Good Friday with No Easter: Roy Bentley’s Poem After a Death in a World of Dying

The slow sacraments of hardboiled human biology
and the butchery ordained in velveteen waistcoats.
The stenchy, unnatural criminalities revealed daily.
If lives were water, we’d love gradual expansion
or develop something like crocodile halotolerance
for what might just function for us but hasn’t as yet.
And though lives aren’t water, who doesn’t crave
the vertical razzmatazz of extension and upsurge,
a madcap theatrics the planet endorses routinely.

Mother left Kentucky to marry and settle in Ohio
with a man from the same small town in Kentucky.
Wherever light pours in, our lives are rooms. Houses
with spring yards and kids with Christmas-toy shovels,
sweatered kids deepening hard earth with both hands.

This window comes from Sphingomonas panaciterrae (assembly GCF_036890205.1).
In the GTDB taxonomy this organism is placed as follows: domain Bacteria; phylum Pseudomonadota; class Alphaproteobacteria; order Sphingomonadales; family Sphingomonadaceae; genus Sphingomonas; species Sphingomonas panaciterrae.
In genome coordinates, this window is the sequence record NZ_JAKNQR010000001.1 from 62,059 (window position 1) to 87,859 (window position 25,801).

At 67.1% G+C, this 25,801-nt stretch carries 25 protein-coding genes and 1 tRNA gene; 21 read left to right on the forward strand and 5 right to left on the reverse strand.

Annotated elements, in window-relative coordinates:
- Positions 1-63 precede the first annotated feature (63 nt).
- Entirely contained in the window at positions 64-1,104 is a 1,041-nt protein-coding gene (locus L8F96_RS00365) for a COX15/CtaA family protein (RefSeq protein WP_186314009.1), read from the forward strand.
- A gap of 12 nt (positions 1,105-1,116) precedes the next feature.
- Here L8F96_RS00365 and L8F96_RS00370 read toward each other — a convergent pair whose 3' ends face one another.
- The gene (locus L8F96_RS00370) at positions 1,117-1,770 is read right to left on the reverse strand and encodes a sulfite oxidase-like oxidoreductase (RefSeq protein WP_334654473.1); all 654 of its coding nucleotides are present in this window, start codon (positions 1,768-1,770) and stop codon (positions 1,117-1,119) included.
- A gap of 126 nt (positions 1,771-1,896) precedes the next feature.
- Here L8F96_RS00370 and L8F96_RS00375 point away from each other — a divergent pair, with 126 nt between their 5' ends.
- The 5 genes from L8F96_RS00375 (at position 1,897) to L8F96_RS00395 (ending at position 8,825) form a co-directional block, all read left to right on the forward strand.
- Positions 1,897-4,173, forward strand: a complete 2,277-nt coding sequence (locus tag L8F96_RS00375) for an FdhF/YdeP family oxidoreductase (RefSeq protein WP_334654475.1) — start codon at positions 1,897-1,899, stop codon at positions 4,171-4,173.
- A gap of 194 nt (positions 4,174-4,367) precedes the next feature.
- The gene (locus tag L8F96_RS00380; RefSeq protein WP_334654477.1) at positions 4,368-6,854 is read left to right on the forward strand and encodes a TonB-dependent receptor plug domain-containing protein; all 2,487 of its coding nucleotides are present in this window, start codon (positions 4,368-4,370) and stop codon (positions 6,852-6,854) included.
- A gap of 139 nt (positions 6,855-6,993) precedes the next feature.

She died on Good Friday. And forget the lie of Easter,
the dead being as lifeless as stones forever. Some lives
end quietly and without benefit of clergy. Some of us
walk on the Moon and plant flags. American flags.

Roy Bentley About Roy Bentley

Roy Bentley is the author of Boy in a Boat (University of Alabama Press), Any One Man (Bottom Dog Books), The Trouble with a Short Horse in Montana (White Pine Press), and Starlight Taxi (Lynx House Press). A new book, Walking with Eve in the Loved City, has been selected by Billy Collins as a finalist for the 2018 Miller Williams Poetry Prize and will be publlshed in the spring of 2018 by the University of Arkansas Press. Work from that collection has appeared in Shenandoah, Pleiades, Rattle, Blackbird, The Southern Review, and elsewhere.

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